2010 RUNNING & TRAVEL ADVENTURES

 

   
 
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  ASSESSING SNOW CONDITIONS AT THE
UPPER ELEVATIONS OF THE BIGHORN COURSE

FRIDAY, JUNE 11

 
"Designing a contingency course for the 50 mile and 100 mile events similar in difficulty
and scenery to our original courses was relatively easy to do as we have thought about
such matters for over 20 years. The real work comes in reallocating, reassigning, and
repositioning the volunteer and communication assets in less than a week, communicating
the changes to the volunteers, participants and crews, and having the event come off without
a glitch. Our race directors Karen Powers, Michelle Maneval, and Cheryl Sinclair
made it happen in a totally seamless fashion. The race directors, volunteers, runners, and
crews were flexible and adaptable and all performed in an outstanding fashion!"
 
~ from the Bighorn race website history page, referencing the significant
course changes that were required for safety and support reasons in 2008
 
 
Reason #85 why Jim is glad he's entered in the 50K this year and not one of the longer races: iffy snow conditions, particularly at the 8,500-foot level and above near the Porcupine Ranger Station (turn-around for the 100-miler and start of the 52-miler).

Jim has been in contact with course director Karen Powers (mother of race director Michelle   Maneval) since we arrived in the area on Monday to see if she, Wendell Robison, and Rich Garrison needed any help with trail work or marking.

Race management has some concerns about the upper elevations of the course, which reach a high point near Devil's Canyon Road about a mile from the Porcupine Ranger Station. Karen and Wendell checked it out after work on Wednesday but haven't made any decisions yet re: a possible re-route. In addition to the late spring snow that hasn't melted at the upper elevations, it has been raining and snowing in the mountains this week and more precipitation is predicted for the next few days. Deep snow plus a power line that is down may cause problems with both runner and volunteer access to the aid station.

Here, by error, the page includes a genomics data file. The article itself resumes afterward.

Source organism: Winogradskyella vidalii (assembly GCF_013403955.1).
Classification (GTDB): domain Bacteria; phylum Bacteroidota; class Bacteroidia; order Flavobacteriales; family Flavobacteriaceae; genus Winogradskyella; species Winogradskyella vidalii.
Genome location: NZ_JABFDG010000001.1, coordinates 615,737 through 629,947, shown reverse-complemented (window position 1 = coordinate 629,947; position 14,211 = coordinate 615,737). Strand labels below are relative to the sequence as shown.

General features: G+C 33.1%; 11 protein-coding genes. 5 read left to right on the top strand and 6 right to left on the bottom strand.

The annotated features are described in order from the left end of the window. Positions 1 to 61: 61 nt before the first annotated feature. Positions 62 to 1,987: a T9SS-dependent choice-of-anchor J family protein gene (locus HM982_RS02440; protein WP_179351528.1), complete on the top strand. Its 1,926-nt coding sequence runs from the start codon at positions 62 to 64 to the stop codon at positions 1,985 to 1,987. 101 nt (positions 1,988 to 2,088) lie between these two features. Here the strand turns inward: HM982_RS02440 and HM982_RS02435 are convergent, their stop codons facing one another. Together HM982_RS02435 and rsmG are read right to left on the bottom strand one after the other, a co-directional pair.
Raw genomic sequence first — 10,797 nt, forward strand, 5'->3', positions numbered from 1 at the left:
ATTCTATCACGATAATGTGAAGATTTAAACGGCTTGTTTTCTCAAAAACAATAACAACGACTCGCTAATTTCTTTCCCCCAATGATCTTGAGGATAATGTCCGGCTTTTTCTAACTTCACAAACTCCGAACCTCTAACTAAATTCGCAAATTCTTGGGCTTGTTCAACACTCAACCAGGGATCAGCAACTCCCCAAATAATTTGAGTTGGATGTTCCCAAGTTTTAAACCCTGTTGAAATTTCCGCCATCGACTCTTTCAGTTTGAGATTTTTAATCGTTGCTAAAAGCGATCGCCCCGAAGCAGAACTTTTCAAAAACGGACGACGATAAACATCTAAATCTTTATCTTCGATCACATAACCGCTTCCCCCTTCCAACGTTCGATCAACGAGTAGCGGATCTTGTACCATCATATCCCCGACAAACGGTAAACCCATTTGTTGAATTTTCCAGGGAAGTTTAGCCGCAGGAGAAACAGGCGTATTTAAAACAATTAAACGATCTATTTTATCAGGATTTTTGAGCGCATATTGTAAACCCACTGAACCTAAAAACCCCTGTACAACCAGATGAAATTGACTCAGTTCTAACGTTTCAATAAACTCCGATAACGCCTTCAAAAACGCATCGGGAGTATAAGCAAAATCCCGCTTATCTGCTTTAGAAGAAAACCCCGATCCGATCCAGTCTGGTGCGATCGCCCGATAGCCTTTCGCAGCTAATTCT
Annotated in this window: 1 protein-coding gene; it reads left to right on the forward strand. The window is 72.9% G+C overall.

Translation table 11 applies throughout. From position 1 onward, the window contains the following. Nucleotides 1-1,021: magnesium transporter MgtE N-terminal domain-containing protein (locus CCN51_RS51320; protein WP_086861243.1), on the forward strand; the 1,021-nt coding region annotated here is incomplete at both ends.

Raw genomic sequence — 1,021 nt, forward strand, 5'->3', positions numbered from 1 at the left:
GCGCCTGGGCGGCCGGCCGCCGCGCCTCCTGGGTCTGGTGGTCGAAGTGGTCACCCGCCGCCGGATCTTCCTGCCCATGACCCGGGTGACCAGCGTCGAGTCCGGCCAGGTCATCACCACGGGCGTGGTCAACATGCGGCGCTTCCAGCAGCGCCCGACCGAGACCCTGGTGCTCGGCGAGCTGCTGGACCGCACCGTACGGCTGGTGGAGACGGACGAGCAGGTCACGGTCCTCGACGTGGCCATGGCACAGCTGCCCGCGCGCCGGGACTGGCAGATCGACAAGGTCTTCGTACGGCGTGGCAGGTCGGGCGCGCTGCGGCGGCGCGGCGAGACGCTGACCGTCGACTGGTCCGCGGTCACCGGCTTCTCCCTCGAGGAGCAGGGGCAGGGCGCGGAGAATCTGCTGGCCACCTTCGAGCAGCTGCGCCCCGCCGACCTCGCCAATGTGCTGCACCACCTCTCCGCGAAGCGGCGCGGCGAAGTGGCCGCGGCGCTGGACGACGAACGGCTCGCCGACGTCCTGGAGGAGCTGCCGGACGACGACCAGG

At least the conditions aren't as bad this year (so far) as they were two years ago, when the 100- and 52-mile courses had to be significantly re-routed away from the "high country" entirely.

I took this photo three years ago (6-13-07) near Porcupine:

This year's snow is probably deeper. Jim and I haven't seen this spot yet.

WHY RACE MANAGERS GET GRAY HAIRS

This afternoon Jim rode up to the Porcupine Ranger Station area via US 14 and 14A with Karen and Rich to do a further assessment of road and trail conditions.

Their first task was to determine if volunteers would likely be able to reach the Elk Camp aid station, which is about 4 miles from the ranger station. Jim doesn't know which forest service road they took to try to access this location. He doesn't think it was Devil's Canyon Road, which crews can use to meet their runners a mile from the turn-around at Porcupine. That spot on Devil's Canyon Road is at or near the high point in the race at just under 9,000 feet (Porcupine is about 8,800 feet).

Karen drove in as far as she could on the other road and parked at the edge of the snow:

Then the threesome got out and hiked over the snow for about three miles on the road. Rich carried a shovel so he could determine how deep the snow was as they ventured farther and farther in the road. The group didn't do any trail work this time. In fact, they didn't even reach the trail today.